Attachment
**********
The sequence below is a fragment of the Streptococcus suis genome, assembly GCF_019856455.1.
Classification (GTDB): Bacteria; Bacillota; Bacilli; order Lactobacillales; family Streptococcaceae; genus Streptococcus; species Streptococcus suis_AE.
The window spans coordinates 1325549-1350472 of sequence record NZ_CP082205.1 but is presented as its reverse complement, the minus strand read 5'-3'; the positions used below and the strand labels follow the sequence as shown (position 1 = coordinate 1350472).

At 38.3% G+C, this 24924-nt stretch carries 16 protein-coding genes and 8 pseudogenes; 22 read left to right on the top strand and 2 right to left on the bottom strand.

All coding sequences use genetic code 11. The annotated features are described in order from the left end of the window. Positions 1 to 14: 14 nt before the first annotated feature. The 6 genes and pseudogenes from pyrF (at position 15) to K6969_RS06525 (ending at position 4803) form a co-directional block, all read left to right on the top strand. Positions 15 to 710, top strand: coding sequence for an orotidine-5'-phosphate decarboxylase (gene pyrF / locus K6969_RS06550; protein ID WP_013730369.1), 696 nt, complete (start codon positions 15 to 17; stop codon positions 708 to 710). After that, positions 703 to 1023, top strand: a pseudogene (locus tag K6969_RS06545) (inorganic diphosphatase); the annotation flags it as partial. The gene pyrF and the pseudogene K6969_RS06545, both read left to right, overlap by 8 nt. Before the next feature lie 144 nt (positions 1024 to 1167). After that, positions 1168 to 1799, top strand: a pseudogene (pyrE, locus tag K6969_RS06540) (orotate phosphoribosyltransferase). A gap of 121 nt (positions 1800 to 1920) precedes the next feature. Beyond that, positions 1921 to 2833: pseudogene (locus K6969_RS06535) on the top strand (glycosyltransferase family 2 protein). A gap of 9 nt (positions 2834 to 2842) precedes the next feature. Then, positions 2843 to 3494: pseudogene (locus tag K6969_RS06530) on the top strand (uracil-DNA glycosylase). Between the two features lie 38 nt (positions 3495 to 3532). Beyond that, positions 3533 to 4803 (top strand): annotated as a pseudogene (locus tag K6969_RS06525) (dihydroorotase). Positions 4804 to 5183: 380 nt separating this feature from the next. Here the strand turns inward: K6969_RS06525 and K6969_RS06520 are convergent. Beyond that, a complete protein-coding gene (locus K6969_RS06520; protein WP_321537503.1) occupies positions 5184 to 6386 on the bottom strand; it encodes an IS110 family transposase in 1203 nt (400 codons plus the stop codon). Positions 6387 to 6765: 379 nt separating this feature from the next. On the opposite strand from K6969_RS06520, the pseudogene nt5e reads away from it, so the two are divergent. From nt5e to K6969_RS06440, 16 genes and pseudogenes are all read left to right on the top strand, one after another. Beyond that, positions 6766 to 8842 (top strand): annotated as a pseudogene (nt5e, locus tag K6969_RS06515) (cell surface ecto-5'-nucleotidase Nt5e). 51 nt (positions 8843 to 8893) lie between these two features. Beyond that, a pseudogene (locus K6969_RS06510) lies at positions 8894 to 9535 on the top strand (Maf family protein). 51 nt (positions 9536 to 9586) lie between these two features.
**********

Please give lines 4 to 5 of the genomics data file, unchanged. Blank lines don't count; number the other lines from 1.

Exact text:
At 38.3% G+C, this 24924-nt stretch carries 16 protein-coding genes and 8 pseudogenes; 22 read left to right on the top strand and 2 right to left on the bottom strand.

All coding sequences use genetic code 11. The annotated features are described in order from the left end of the window. Positions 1 to 14: 14 nt before the first annotated feature. The 6 genes and pseudogenes from pyrF (at position 15) to K6969_RS06525 (ending at position 4803) form a co-directional block, all read left to right on the top strand. Positions 15 to 710, top strand: coding sequence for an orotidine-5'-phosphate decarboxylase (gene pyrF / locus K6969_RS06550; protein ID WP_013730369.1), 696 nt, complete (start codon positions 15 to 17; stop codon positions 708 to 710). After that, positions 703 to 1023, top strand: a pseudogene (locus tag K6969_RS06545) (inorganic diphosphatase); the annotation flags it as partial. The gene pyrF and the pseudogene K6969_RS06545, both read left to right, overlap by 8 nt. Before the next feature lie 144 nt (positions 1024 to 1167). After that, positions 1168 to 1799, top strand: a pseudogene (pyrE, locus tag K6969_RS06540) (orotate phosphoribosyltransferase). A gap of 121 nt (positions 1800 to 1920) precedes the next feature. Beyond that, positions 1921 to 2833: pseudogene (locus K6969_RS06535) on the top strand (glycosyltransferase family 2 protein). A gap of 9 nt (positions 2834 to 2842) precedes the next feature. Then, positions 2843 to 3494: pseudogene (locus tag K6969_RS06530) on the top strand (uracil-DNA glycosylase). Between the two features lie 38 nt (positions 3495 to 3532). Beyond that, positions 3533 to 4803 (top strand): annotated as a pseudogene (locus tag K6969_RS06525) (dihydroorotase). Positions 4804 to 5183: 380 nt separating this feature from the next. Here the strand turns inward: K6969_RS06525 and K6969_RS06520 are convergent. Beyond that, a complete protein-coding gene (locus K6969_RS06520; protein WP_321537503.1) occupies positions 5184 to 6386 on the bottom strand; it encodes an IS110 family transposase in 1203 nt (400 codons plus the stop codon). Positions 6387 to 6765: 379 nt separating this feature from the next. On the opposite strand from K6969_RS06520, the pseudogene nt5e reads away from it, so the two are divergent. From nt5e to K6969_RS06440, 16 genes and pseudogenes are all read left to right on the top strand, one after another. Beyond that, positions 6766 to 8842 (top strand): annotated as a pseudogene (nt5e, locus tag K6969_RS06515) (cell surface ecto-5'-nucleotidase Nt5e). 51 nt (positions 8843 to 8893) lie between these two features. Beyond that, a pseudogene (locus K6969_RS06510) lies at positions 8894 to 9535 on the top strand (Maf family protein). 51 nt (positions 9536 to 9586) lie between these two features.